Notable Quotables - 07/05/1993


Differing Spins on the Same Poll

"He's sounding tougher. He's acting friendlier to the press. And the polls show his long downward slide is ending."
- Chris Wallace citing a new ABC News-Washington Post poll on Clinton, June 29 Nightline.

Disapproval of Clinton's Performance Reaches new high in Post-ABC Poll
- Headline of Washington Post story on the same poll, next morning.


Those Pesky Anti-Tax Republicans

"Doesn't Clinton deserve some credit here for beginning to tackle the problem of getting people to pay taxes? I mean, for 12 years in this country, it's become patriotic not to pay taxes, to avoid paying taxes. And Clinton at least is trying to turn that around. Why isn't he getting more credit for that?"
- Washington Post columnist and chief foreign correspondent Jim Hoagland on Washington Week in Review, June 18.

"The Republicans argue that it's three dollars in tax increases for one dollar in spending cuts, but I think it's really more 50-50. That's an important thing to get out to the American public."
- U.S. News & World Report Assistant Managing Editor Gloria Borger's response to Hoagland, same show.

"Republicans...have a curious way of calculating the spending- cuts-to-tax-increase ratio: they consider loophole closing - like Clinton's proposal to reduce the deductibility of business meals from 80 to 50 percent - a tax increase; thus, Bob Dole can say that the Clinton plan is 3-to-1 taxes to cuts."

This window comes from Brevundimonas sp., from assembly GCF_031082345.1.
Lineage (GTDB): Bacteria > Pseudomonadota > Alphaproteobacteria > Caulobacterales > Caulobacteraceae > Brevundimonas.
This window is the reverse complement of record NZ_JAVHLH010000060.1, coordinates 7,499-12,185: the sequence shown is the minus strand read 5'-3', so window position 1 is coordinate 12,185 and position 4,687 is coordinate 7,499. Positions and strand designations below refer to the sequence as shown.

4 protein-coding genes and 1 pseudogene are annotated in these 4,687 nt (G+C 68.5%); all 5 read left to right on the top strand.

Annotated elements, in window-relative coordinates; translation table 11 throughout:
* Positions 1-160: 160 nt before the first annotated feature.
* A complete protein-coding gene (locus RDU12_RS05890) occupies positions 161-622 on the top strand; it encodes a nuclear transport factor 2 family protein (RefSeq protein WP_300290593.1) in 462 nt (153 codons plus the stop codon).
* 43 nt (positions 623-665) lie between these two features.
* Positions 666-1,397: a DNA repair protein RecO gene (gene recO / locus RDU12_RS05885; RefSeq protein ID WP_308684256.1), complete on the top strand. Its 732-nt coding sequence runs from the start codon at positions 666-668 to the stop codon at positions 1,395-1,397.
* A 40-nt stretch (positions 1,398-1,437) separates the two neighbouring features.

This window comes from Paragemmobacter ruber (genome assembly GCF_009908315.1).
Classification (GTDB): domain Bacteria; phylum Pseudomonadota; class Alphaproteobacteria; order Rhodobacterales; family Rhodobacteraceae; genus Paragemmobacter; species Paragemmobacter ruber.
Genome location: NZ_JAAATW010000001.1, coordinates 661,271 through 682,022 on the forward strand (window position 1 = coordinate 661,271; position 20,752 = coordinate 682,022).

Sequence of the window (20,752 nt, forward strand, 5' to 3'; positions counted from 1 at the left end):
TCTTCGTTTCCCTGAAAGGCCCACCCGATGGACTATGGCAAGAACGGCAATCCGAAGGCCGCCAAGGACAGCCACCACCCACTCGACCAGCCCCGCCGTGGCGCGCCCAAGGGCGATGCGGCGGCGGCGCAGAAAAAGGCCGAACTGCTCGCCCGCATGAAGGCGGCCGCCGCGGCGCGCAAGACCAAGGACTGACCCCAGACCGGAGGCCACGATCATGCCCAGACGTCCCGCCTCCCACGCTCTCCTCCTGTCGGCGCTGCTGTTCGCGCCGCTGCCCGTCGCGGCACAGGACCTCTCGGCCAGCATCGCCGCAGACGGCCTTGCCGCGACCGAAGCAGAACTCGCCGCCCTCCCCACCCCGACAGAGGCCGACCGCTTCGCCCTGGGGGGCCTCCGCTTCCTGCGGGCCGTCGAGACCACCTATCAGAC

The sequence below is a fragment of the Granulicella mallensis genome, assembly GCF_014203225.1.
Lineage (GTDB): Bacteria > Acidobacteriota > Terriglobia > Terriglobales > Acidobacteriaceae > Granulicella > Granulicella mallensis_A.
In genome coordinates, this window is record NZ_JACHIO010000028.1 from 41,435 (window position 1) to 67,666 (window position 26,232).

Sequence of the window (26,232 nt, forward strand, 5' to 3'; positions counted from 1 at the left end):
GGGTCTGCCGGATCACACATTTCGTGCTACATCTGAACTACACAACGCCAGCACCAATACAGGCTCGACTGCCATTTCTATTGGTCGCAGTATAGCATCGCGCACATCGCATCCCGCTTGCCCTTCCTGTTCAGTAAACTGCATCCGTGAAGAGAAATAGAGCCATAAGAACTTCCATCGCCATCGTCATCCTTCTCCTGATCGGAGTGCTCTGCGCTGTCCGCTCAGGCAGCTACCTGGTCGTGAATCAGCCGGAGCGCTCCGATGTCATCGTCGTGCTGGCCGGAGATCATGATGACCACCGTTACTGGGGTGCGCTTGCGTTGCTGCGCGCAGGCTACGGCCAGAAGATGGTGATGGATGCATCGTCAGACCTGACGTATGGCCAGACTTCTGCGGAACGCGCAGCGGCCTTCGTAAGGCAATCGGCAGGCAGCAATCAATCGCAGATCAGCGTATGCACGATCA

- Newsweek Senior Editor Joe Klein, June 28.


Clinton's Budget Cheerleaders

"Bill Clinton really is trying to lasso the moon. I think we have to give him credit for that. This guy is trying to lasso the moon on health care, the economy. Now when you try to lasso the moon, and you catch it, that's a big deal. You've just caught the man in the moon. But if you fall short, you just fell into a black hole."
- New York Times reporter Thomas Friedman, June 20 Meet the Press.

"A lot of the debt that was racked up in the '80s has been paid off, especially by individuals and companies, and the government is making a real effort, for the first time in more than a decade, to do the same, to reduce the deficit."
- NBC economics reporter Mike Jensen, June 11 Today.

"I'm no expert on taxes...but the BTU tax sounded like a pretty good idea to me until it was shot through of holes."
- NPR reporter Nina Totenberg on Inside Washington, June 12.

"The bill is now being called, appropriately, a deficit reduction package, instead of a tax plan which you've tried to make it seem like. It is the first serious assault on the deficit, and the public is largely behind it, and behind this President's success."
- Newsweek reporter Eleanor Clift, June 27 McLaughlin Group.


Putting the Government in Charge Will Save on Paperwork?

"Unlike Mrs. Clinton's plan, under single-payer, employers would no longer have to provide coverage for their employees. There would be no need for private insurance companies, a change studies show could save between 35 and 70 billion dollars a year in paperwork and other administrative costs."
- ABC reporter Bob Zelnick, June 23 World News Tonight.


Sad Lack of Self-Control

"At alarming rates, America is losing its young people to gunfire and violence. Due in great part to the sad lack of gun control, murder is the second leading cause of teenage death in this country."
- Today co-host Bryant Gumbel, June 28.


Uncompromising Centrism?